Control of parasites and diseases

  • External parasites that affect Kienyeji chicken include: poultry body louse, stick tight flea, poultry lice, ticks, feather mites and leg mites.
  • Control can be done using commercial/synthetic or herbal insecticide.
  • Herbal preparations are cheaper for Kienyeji chicken but a lot of research is still needed in this area to establish proper dosage.
  • Internal parasites include worms and coccidia.
  • Worms can be eliminated using a potent dewormer preferably given as a tablet because these chickens have low water consumption.
  • Deworming should be done at least every month.
  • Commercial coccidiostats can be used alternately with herbal preparation. These must be given to birds on 8th, 9th, and 10th days of age. Repeat as directed by veterinarian.
  • In early days, vitamins-mineral mixtures should be given to chicks to minimize losses.
  • Vaccination of birds especially against New Castle Disease. Target first vaccination at the beginning of the dry seasons, repeat after one month and every four months thereafter.

Interested in the fruit farming and export business in Kenya?

 Feeding Kienyeji Chickens

  • Farmers can mix their own feeds using the abundant carbohydrate and protein feed available in their area.
  • Feeding should be accompanied by green feeds and fruits such as pawpaw.
  • Only palatable green feeds should be given to birds.

The following should be done in rearing Kienyeji chickens:

  • Vaccination against Newcastle disease
  • De-worming
  • Remove mites and lice manually or better still using medicated powder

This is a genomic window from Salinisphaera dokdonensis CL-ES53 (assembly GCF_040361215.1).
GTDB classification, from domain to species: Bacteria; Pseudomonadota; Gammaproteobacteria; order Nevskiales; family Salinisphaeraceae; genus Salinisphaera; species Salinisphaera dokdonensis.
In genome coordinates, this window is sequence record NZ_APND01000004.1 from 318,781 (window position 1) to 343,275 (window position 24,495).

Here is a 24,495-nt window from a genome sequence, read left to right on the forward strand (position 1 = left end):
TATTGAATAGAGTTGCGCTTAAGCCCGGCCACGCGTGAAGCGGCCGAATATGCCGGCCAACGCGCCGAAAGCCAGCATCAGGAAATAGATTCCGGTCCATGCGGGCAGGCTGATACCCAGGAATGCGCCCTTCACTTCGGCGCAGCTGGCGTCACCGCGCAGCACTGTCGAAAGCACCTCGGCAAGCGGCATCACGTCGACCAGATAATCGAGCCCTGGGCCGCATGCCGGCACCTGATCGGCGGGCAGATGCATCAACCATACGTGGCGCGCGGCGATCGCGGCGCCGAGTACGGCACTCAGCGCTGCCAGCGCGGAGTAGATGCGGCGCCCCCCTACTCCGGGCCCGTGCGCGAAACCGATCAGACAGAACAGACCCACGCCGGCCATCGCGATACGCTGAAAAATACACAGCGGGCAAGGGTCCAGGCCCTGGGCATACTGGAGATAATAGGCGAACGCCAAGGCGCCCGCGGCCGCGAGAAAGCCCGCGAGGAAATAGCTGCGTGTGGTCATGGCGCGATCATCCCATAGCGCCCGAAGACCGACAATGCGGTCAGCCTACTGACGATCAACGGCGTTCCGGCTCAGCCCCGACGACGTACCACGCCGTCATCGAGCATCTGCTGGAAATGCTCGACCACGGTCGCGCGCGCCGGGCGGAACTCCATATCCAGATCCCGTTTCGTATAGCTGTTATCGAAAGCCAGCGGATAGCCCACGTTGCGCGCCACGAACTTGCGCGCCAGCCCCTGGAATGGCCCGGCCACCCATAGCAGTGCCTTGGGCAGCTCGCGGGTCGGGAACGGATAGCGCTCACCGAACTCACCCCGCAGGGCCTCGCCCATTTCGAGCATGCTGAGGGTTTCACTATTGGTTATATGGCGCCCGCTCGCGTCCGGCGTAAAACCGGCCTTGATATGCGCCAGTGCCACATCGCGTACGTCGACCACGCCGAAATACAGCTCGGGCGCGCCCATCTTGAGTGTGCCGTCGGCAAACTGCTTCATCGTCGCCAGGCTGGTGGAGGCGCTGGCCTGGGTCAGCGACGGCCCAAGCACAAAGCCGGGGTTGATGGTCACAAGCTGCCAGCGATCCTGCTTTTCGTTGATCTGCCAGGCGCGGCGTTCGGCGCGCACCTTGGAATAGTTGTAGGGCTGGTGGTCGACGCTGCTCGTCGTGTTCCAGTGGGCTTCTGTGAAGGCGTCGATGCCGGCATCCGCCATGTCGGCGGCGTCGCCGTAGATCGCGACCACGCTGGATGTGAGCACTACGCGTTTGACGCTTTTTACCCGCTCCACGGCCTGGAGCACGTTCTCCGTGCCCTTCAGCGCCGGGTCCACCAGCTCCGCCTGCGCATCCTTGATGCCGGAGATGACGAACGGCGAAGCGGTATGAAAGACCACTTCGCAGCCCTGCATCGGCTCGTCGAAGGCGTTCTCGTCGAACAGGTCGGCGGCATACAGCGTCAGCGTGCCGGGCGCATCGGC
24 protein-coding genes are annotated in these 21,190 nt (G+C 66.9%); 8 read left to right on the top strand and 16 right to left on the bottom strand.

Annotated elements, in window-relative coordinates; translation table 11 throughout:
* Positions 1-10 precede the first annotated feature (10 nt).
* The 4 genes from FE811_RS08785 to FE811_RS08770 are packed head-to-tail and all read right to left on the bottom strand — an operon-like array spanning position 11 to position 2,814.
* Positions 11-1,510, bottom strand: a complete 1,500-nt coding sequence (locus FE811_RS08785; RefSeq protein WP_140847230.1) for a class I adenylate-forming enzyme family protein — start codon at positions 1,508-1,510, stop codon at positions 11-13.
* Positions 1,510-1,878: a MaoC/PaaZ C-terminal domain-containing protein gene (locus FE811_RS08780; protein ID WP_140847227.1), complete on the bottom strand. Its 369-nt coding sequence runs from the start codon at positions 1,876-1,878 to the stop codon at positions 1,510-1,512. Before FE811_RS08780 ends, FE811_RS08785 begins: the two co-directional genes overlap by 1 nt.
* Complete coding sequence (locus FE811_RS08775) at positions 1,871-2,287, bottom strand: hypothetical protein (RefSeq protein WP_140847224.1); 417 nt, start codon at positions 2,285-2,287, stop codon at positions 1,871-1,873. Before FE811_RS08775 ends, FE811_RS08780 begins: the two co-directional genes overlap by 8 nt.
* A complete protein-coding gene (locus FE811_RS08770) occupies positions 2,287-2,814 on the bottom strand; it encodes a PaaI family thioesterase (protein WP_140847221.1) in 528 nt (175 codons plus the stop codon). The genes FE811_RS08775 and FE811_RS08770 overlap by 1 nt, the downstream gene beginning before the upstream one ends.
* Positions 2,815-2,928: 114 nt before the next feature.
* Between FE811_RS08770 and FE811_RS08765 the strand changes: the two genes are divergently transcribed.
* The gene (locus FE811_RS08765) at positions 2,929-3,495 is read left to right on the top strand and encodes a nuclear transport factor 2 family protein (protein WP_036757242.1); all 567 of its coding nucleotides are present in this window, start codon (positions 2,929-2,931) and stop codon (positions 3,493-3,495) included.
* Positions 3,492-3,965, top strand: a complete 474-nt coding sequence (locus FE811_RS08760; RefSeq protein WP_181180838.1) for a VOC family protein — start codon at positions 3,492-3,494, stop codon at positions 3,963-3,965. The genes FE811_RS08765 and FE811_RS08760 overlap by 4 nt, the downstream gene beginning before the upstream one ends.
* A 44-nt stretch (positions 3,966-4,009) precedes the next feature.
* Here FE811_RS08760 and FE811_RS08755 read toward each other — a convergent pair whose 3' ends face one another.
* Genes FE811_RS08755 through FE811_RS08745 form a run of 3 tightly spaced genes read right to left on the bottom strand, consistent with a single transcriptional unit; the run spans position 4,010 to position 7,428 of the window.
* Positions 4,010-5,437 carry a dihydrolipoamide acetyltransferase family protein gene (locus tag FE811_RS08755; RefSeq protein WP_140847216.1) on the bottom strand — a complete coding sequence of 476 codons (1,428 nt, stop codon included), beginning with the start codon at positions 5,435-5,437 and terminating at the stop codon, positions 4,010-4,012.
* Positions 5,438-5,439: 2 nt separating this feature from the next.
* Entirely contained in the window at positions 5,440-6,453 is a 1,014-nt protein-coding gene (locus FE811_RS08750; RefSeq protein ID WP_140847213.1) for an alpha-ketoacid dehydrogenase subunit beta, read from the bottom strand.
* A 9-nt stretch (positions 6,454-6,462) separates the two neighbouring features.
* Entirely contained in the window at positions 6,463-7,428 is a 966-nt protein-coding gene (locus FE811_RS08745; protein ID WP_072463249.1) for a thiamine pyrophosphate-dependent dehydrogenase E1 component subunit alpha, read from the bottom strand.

• Provide water as much as possible
  • May supplement free range with other feeds e.g. maize bran and concentrates
  • Avoid buying chicken in dry seasons because diseases, especially Newcastle, are more rampant in dry seasons
  • Avoid buying birds when there is a disease outbreak
  • Buy birds of almost the same age i.e. 2-3 months are more ideal. Avoid buying old birds
  • Plan for synchronised mating and therefore synchronized reproduction and production to ease management

Precautions to take during egg storage

  • Do not store eggs in a kitchen where it is hot. Heat may partially incubate the egg and kill the embryos in them
  • Do not store them on top of a cupboard because heat from roof may incubate them.
  • Keep eggs in a cool secure place.

Incubation by mother hens

  • Usually one hen starts incubating by staying overnight on the boiled egg
  • Leave this hen on the boiled egg for 10 days while it is waiting for other birds
  • After the 10 days, give all the birds that would have started incubating (within the 10 days) 17 selected but recently laid eggs
  • Leave the birds that refuse to incubate alone
  • If you want to eat or sell, eat/sell those which were laid first (old ones).
  • Avoid giving these eggs to birds for incubation: very small, round eggs, very dirty, cracked eggs, extremely pointed eggs, very big eggs, very old eggs.
  • When done this way, all birds will hatch on the same day. An egg takes 21 days, 6 hrs to hatch.

 General Disease Control Practices

The following can only be used as guidelines for disease control, for proper disease diagnosis and treatment, consult the veterinarian.

  • Don’t overcrowd brooders
  • Adequate ventilation
  • Feed must be of good quality
  • Give clean water ad-lib
  • Don’t mix young and older birds
  • Clean poultry house
  • Dispose of dead birds quickly and isolate sick ones
  • Provide disinfectant at entrance to house

Antibiotics should never be used to replace good management and should be used on prescription by a veterinarian.

Signs of ill health

  • Dullness
  • Reduced feed intake
  • Reduced water intake
  • Low egg production
  • Reduced growth rate
  • Rough coat

Record keeping

Records to keep include:

  • Production data such as number of eggs produced, number of egg hatched
  • Quantity of feed eaten
  • Health interventions e.g. treatment
  • Deaths
  • Sales and purchases

 

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State of Hass Avocado Farming in Kenya

Hass Avocado farming